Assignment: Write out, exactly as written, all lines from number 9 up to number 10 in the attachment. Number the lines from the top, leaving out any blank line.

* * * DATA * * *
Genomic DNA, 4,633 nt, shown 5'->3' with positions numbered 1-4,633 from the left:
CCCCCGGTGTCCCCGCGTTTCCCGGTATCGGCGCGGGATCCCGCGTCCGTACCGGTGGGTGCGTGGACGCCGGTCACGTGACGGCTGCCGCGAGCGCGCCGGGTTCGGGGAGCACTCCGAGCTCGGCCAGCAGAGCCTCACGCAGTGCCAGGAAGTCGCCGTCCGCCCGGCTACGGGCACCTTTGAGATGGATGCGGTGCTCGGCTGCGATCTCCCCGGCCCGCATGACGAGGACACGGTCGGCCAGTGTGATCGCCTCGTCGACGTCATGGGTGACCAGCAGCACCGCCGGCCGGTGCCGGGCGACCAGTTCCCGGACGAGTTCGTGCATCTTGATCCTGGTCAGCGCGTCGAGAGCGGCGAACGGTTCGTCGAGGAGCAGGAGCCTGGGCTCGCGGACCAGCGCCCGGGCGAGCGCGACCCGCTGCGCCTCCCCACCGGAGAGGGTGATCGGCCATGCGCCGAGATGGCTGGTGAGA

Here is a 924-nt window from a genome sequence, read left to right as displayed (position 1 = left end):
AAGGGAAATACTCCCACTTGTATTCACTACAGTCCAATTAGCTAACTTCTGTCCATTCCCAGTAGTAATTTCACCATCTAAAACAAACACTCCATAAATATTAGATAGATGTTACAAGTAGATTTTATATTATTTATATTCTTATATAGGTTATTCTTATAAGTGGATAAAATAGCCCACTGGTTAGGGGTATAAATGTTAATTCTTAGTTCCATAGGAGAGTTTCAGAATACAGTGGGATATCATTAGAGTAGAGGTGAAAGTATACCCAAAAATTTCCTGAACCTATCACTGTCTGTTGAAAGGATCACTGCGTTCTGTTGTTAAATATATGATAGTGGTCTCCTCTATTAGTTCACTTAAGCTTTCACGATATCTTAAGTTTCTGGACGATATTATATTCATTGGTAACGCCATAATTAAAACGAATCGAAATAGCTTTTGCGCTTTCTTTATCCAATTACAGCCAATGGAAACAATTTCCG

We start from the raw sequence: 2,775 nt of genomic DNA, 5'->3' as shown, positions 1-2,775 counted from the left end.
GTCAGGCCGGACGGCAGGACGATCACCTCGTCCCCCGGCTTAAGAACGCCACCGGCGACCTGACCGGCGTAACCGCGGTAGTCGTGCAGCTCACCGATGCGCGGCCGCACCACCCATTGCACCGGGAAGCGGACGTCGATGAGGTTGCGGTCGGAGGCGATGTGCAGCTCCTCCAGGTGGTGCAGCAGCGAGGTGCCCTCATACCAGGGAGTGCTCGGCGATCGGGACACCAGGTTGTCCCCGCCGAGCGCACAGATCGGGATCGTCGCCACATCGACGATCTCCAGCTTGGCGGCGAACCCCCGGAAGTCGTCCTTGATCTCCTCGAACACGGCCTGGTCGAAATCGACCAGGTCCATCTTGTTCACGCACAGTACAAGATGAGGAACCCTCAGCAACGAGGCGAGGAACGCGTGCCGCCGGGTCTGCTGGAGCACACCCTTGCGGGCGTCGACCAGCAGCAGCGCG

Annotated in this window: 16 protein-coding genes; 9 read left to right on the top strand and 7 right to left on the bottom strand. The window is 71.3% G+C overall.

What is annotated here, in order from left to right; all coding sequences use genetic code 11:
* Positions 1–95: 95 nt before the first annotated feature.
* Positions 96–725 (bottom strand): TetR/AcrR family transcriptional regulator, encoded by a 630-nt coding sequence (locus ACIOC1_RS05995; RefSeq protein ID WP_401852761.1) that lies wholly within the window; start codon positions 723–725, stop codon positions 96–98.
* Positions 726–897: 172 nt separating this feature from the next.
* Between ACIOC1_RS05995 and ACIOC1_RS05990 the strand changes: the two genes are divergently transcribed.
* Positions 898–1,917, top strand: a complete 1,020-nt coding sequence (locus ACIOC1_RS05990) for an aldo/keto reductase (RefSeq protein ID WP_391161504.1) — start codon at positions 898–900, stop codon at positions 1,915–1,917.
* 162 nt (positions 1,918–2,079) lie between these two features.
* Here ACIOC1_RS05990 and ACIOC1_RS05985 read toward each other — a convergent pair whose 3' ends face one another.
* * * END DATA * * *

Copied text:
* Positions 1–95: 95 nt before the first annotated feature.
* Positions 96–725 (bottom strand): TetR/AcrR family transcriptional regulator, encoded by a 630-nt coding sequence (locus ACIOC1_RS05995; RefSeq protein ID WP_401852761.1) that lies wholly within the window; start codon positions 723–725, stop codon positions 96–98.